The concept of this specification was originated in the early 1980s as an aerospace standard within the Aerospace and Defence Industries of Europe (ASD) formerly known as AECMA. At that time, most civil airline projects were being documented in accordance with specification ATA 100 with military projects following various national specifications.
With the development of Integrated Logistics Support (ILS) and information technology the AECMA Customer and Product Support Committee (CPSC) established a Documentation Working Group (DWG).
This group consisted of European industry representatives tasked to report on current documentation practices and to recommend a unified method of documentation for air vehicle projects. The DWG recognized that the only internationally accepted specification in the aerospace field was ATA 100.
It was therefore decided to attempt to harmonize civil and military documentation using ATA 100 as a source document. The DWG invited the nations to provide military representatives who would participate in its activities and established a subsidiary, which was designated the Augmented Documentation Working Group (ADWG).
The ADWG was superseded by the Technical Publications Specification Maintenance Group (TPSMG), which in turn was superseded by the S1000D Steering Committee (SC) which now has the full responsibility of maintaining the specification. The SC includes members from military, industry, and civil aviation from various countries.
To ease reading of the specification it has been split into multiple chapters covering aspects such as creation, management and publishing, the full lifecycle of technical publications creation.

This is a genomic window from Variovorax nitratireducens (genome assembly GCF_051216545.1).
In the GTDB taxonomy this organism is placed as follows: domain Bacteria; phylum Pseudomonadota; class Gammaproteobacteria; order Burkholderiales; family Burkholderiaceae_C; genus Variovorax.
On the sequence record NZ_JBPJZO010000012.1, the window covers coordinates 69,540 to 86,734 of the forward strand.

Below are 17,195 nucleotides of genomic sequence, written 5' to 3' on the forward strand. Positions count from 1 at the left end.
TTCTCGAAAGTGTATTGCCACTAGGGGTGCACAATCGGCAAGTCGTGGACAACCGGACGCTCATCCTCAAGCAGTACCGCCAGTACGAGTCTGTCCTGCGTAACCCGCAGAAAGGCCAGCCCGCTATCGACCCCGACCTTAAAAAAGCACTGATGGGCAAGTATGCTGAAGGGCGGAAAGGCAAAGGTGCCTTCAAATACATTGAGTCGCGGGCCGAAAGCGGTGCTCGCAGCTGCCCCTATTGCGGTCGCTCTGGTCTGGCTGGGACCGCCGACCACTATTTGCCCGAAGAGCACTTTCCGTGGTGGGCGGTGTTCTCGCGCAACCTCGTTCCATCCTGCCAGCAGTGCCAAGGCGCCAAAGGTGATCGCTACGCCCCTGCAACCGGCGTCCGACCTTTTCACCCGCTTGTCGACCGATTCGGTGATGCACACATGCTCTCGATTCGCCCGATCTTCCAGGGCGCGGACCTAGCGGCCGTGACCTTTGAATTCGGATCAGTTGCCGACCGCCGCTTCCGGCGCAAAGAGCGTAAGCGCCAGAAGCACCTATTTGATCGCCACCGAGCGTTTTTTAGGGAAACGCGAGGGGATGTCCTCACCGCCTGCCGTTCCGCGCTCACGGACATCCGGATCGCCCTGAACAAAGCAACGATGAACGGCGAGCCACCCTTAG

The following sections deal with the principal concepts within the specification. These concepts underpin a publications program using S1000D, and enable a move from a book paradigm to an information one.
A data module is defined as a stand alone information unit and contains descriptive, procedural or operational data for a platform, system or a component.
It is produced in such a form that it can be stored and retrieved from a Common Source DataBase by using the data module code as the identifier.
It is produced in SGML or XML according to specific DTDs or Schemas, all of which are provided with the specification (Note: Click Here to download S1000D DTDs and Schemas).
Data Module Structure
Each data module comprises two parts, identification and status section and a contents section.
The Identification and Status section provides information for:
· Managing the data module within the CSDB.
· Managing data module applicability.
· Managing the quality assurance process.
· Controlling the retrieval processes.
The contents section provides the user with the actual information required to conduct the task or describe the system. S1000D has defined various information types, e.g.
· Illustrated Parts Data
· Process Module
· Business Rules Exchange
Common Source DataBase (CSDB)
This is the “store” for the containment and management of data modules, S1000D however does not define its functionality or otherwise. It just states that there is a requirement to hold and manage the data modules produced within a program.